Isaac Muttiah, a laboratory technical assistant at LifeLabs, handles a specimen to be tested for COVID-19 after scanning its barcode upon receipt at the company’s lab, in Surrey, B.C., on Thursday, March 26, 2020. LifeLabs is Canada’s largest private provider of diagnostic testing for health care. THE CANADIAN PRESS/Darryl Dyck

Despite calls, B.C. still not collecting race-based COVID data

Racialized individuals often face discrimination in accessing health care

  • Jun. 18, 2020 8:30 a.m.

By Moira Wyton, Local Journalism Initiative Reporter, The Tyee

Despite mounting calls for B.C. health officials to collect and report race-based pandemic data, the province still isn’t gathering the information.

The pandemic has disproportionately infected and killed Black and Indigenous people across the United States, and advocacy groups in Canada want to know if this is the case here as well.

But the province hasn’t been recording the race or ethnicity of people who are tested for COVID-19, infected or dying, provincial health officer Dr. Bonnie Henry said Monday, nearly two months after she said her team was looking into how to do this.

“We have not been collecting race-based data systematically for cases right now,” Henry said when asked by The Tyee.

Data on the economic, health and social impacts of the pandemic gathered in a voluntary provincial survey will include results based on race and ethnicity, she said. Over 300,000 B.C. residents completed the survey, which closed on May 31.

“We will start presenting that as soon as some results are ready,” she said.

Amid protests against police brutality and anti-Black racism in Vancouver and around the world — sparked by the separate killings of Regis Korchinski-Paquet, George Floyd and Breonna Taylor at the hands of police — advocates are drawing further attention to the effects of systemic racism on the health of racialized communities.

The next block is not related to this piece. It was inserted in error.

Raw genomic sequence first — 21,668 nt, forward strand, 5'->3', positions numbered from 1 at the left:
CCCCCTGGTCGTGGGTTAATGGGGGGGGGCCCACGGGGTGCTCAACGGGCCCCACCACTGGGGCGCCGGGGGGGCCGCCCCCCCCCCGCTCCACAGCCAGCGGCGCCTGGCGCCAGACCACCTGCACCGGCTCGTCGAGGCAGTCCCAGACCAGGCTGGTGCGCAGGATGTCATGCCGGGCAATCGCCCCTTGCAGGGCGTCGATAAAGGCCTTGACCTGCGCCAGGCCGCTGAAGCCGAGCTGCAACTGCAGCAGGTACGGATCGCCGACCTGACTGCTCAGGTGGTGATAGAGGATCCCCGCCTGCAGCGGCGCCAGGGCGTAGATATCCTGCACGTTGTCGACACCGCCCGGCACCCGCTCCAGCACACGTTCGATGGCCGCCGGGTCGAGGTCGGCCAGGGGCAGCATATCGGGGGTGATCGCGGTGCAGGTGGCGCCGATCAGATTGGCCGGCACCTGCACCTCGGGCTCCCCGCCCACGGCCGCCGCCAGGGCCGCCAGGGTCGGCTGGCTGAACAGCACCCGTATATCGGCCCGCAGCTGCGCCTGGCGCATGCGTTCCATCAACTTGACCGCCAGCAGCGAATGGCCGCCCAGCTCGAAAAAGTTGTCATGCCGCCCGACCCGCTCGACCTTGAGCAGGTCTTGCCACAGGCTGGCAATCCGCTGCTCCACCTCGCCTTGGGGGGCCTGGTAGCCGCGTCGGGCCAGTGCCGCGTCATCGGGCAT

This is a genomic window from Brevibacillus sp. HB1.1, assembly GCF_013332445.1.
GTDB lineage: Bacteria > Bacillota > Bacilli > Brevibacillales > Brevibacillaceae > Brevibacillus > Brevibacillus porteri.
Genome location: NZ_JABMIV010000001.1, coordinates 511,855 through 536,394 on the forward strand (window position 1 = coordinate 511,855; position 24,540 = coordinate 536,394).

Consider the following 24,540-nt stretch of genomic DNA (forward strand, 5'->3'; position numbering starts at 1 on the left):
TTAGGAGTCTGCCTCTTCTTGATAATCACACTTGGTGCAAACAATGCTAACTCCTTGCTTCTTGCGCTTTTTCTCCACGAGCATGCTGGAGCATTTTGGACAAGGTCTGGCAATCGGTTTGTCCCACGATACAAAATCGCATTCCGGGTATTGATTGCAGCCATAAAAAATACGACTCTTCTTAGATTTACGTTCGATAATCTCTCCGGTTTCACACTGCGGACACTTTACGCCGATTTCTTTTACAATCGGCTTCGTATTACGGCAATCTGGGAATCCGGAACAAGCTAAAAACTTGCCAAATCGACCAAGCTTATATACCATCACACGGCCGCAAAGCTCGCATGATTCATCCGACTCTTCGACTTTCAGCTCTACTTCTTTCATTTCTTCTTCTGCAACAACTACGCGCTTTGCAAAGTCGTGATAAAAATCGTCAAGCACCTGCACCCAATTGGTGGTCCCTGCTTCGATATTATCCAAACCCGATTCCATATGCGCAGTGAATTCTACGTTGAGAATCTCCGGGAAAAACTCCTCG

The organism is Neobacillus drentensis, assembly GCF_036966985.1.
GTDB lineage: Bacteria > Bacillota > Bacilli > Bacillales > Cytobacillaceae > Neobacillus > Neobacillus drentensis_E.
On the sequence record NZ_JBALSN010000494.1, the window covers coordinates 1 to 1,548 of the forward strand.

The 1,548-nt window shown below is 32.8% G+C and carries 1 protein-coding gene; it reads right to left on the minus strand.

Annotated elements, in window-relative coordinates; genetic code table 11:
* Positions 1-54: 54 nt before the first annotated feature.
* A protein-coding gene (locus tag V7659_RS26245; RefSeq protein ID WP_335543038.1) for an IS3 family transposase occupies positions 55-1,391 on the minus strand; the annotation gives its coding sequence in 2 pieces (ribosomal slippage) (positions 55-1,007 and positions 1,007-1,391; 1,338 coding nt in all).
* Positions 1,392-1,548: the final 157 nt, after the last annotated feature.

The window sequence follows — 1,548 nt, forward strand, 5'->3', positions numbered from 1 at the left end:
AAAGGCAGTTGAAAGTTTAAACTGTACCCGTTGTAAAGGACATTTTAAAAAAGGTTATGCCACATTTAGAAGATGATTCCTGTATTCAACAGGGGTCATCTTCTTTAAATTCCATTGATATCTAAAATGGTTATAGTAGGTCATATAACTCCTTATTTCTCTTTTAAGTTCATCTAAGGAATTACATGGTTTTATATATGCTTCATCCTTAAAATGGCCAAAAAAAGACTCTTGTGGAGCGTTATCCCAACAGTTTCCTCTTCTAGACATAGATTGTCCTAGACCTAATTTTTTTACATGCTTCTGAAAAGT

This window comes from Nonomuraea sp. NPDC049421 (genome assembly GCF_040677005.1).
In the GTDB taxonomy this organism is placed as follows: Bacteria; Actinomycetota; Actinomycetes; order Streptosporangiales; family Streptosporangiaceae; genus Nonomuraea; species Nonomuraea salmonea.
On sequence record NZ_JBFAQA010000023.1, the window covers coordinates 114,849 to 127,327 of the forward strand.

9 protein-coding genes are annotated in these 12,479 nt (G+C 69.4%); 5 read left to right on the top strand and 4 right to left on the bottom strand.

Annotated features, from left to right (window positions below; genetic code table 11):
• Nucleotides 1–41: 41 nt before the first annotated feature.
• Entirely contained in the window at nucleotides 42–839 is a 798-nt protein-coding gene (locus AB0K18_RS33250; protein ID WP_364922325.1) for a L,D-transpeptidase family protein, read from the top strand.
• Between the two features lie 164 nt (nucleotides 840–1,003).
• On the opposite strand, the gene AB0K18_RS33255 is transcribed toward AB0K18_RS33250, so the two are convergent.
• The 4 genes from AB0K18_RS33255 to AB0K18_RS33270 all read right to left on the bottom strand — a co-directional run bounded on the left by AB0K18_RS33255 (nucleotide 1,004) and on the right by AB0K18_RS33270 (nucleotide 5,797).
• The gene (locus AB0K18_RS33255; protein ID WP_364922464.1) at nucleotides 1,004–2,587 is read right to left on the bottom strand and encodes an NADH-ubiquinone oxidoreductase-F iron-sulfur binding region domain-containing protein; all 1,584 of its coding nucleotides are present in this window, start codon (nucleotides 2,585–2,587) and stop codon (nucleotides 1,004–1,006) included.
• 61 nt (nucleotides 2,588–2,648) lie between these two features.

Racialized individuals often face discrimination in accessing health care, work in precarious sectors where they deal with the public and are stigmatized if they do fall ill.

“The big determinants of health are how much money and how much power you have,” Farah Shroff, a global public health expert at the University of British Columbia told The Tyee in April. “And health status is a way of measuring equity.”

Advocates have long been drawing attention to Canada’s lack of race-based data to measure how systemic racism affects health education and economic outcomes.

The Black in BC Mutual Aid collective is joining those calls after being in touch with among the most-in need in the province.

READ MORE: B.C. Black-based group starts COVID-19 fund, urges officials to collect race-based data

The collective of nine Black activists has been crowdfunding and distributing over $15,000 in micro grants of $100 to Black individuals across B.C. who are struggling due to the pandemic.

The application is low-barrier and open to any of the approximately 43,500 Black people living in B.C.

“It’s a really hard time for a lot of Black families,” said Emmanuela Droko, who has been administering and working to distribute the funds. “They’re just so happy that there’s some sort of support even though it isn’t a huge amount of money, and to know that there’s a space out there that does acknowledge and centre Black experiences through COVID.”

But the collective feels that “mutual aid is an indicator of what government should be doing.”

“It’s a stop-gap,” said collective member Giovanni HoSang in an interview Tuesday. “We are centring the work of community, our centre is in a caring community, especially the most disproportionately affected within this group.”